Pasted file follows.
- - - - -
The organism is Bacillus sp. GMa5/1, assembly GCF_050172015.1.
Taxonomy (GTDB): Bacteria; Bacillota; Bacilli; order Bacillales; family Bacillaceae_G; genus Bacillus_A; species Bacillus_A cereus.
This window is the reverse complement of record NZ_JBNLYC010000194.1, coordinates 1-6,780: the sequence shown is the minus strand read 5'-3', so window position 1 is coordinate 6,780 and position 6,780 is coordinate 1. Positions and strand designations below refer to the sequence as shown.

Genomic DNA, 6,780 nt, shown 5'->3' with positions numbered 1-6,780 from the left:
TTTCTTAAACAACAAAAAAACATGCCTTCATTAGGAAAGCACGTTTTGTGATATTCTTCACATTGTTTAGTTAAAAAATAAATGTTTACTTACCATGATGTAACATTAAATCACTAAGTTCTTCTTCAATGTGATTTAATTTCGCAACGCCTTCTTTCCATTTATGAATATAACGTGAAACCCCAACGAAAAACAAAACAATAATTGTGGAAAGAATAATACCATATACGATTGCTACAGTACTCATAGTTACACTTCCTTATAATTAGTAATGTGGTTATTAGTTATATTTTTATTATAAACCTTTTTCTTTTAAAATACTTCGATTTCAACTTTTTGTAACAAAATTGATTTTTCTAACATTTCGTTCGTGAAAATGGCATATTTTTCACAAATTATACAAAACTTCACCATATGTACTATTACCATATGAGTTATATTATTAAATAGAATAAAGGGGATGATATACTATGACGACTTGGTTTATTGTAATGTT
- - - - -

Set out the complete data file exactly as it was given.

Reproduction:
The organism is Bacillus sp. GMa5/1, assembly GCF_050172015.1.
Taxonomy (GTDB): Bacteria; Bacillota; Bacilli; order Bacillales; family Bacillaceae_G; genus Bacillus_A; species Bacillus_A cereus.
This window is the reverse complement of record NZ_JBNLYC010000194.1, coordinates 1-6,780: the sequence shown is the minus strand read 5'-3', so window position 1 is coordinate 6,780 and position 6,780 is coordinate 1. Positions and strand designations below refer to the sequence as shown.

Genomic DNA, 6,780 nt, shown 5'->3' with positions numbered 1-6,780 from the left:
TTTCTTAAACAACAAAAAAACATGCCTTCATTAGGAAAGCACGTTTTGTGATATTCTTCACATTGTTTAGTTAAAAAATAAATGTTTACTTACCATGATGTAACATTAAATCACTAAGTTCTTCTTCAATGTGATTTAATTTCGCAACGCCTTCTTTCCATTTATGAATATAACGTGAAACCCCAACGAAAAACAAAACAATAATTGTGGAAAGAATAATACCATATACGATTGCTACAGTACTCATAGTTACACTTCCTTATAATTAGTAATGTGGTTATTAGTTATATTTTTATTATAAACCTTTTTCTTTTAAAATACTTCGATTTCAACTTTTTGTAACAAAATTGATTTTTCTAACATTTCGTTCGTGAAAATGGCATATTTTTCACAAATTATACAAAACTTCACCATATGTACTATTACCATATGAGTTATATTATTAAATAGAATAAAGGGGATGATATACTATGACGACTTGGTTTATTGTAATGTT